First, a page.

Are you for real? That’s the question we are going to answer today. Below are four words, two of which connote a sense of the fake and two of which connote a sense of the genuine. Without reading the definitions (or watching the video!), can you figure it out?
Have you ever seen cowboy boots, the ones with those cheesy silver spurs? Well, in most cases those aren’t real silver spurs—they’re ‘spur’ious, or fake. So whenever you think of this word, think of fake cowboy boots. You can have spurious claims (“I’ve been abducted by space aliens”) and spurious reports (“There is a bigfoot in my backyard”).
A fake Picasso…now, what could be more artless. Well, artless actually is derived from the old meaning of art, which connotes a sense of deception. So if somebody is artless, he or she is without deceit. They are honest and genuine.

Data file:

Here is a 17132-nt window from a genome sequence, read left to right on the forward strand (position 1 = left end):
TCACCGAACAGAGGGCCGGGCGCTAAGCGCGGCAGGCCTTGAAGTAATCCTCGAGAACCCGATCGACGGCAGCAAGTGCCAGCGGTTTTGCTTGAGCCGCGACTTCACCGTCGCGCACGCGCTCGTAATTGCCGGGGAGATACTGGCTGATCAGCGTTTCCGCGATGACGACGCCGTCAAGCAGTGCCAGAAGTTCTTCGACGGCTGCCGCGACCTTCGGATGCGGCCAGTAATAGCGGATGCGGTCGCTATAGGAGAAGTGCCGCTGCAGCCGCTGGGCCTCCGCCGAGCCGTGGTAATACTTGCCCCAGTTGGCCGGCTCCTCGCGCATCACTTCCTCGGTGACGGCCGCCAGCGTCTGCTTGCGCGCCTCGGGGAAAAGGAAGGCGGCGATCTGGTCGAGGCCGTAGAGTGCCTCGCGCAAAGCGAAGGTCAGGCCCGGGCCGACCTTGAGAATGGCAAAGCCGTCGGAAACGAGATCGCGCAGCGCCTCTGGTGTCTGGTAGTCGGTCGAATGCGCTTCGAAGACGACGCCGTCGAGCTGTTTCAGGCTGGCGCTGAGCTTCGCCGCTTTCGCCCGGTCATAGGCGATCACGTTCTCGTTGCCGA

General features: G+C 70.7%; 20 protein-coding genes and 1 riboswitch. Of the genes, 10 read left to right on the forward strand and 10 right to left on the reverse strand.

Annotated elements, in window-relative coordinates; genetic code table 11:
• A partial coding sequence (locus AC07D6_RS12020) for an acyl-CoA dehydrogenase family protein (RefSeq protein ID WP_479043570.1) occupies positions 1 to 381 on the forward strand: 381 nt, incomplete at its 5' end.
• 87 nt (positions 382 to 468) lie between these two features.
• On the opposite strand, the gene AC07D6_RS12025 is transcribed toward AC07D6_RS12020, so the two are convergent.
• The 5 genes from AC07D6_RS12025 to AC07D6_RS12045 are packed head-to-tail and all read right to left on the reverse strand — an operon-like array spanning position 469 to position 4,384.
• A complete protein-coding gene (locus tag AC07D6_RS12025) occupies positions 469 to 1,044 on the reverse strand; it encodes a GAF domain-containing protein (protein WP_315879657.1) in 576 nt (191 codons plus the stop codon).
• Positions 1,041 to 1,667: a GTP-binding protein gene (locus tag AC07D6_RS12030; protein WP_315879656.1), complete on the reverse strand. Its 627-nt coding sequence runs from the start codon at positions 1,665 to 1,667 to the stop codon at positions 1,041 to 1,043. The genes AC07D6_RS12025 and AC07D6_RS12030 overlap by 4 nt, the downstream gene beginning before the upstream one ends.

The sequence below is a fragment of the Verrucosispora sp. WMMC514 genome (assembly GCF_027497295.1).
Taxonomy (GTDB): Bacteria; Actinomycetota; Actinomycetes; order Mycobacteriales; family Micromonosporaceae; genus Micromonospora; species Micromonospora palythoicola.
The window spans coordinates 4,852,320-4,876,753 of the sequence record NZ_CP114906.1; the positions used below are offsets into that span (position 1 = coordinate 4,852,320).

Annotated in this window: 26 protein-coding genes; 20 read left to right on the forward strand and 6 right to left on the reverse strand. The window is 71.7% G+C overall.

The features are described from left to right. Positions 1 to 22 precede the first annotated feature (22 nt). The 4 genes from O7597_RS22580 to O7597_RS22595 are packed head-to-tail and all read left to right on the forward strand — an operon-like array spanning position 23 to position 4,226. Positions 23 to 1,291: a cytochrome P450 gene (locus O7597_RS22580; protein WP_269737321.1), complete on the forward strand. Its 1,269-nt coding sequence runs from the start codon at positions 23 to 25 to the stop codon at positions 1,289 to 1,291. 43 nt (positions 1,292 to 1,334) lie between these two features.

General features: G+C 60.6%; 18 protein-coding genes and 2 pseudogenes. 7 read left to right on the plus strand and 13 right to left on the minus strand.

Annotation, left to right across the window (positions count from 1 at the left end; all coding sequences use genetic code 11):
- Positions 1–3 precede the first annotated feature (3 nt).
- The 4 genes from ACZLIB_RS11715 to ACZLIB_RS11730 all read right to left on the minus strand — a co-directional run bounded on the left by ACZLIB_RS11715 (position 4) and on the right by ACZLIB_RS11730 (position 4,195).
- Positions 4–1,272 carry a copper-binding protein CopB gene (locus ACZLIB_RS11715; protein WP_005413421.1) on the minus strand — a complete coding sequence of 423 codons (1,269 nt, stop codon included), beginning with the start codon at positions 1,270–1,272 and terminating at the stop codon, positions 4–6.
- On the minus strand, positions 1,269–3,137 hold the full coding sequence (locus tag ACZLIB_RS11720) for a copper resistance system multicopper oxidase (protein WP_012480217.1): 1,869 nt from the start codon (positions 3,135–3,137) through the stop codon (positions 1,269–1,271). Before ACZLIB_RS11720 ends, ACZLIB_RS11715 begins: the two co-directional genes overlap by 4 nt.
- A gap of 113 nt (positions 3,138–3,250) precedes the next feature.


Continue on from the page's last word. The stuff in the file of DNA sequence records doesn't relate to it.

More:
From the Latin for “with good faith”, anything that is bona fide is the real deal. Stephen Curry is a bona fide three-point shooter, able to swish the ball from the most improbable angles from behind the arc. Lebron James is a bona fide competitor. But the latter is not a bona fide champion—at least this year.
By far the scariest-looking of the four words, apocryphal describes anything that is fake or bogus. It is similar to spurious, but much more limited in its scope: only stories or accounts of the past can be described as apocryphal. During the Ebola outbreak last year, there were several apocryphal reports that the disease had spread throughout America from an infected airplane seat.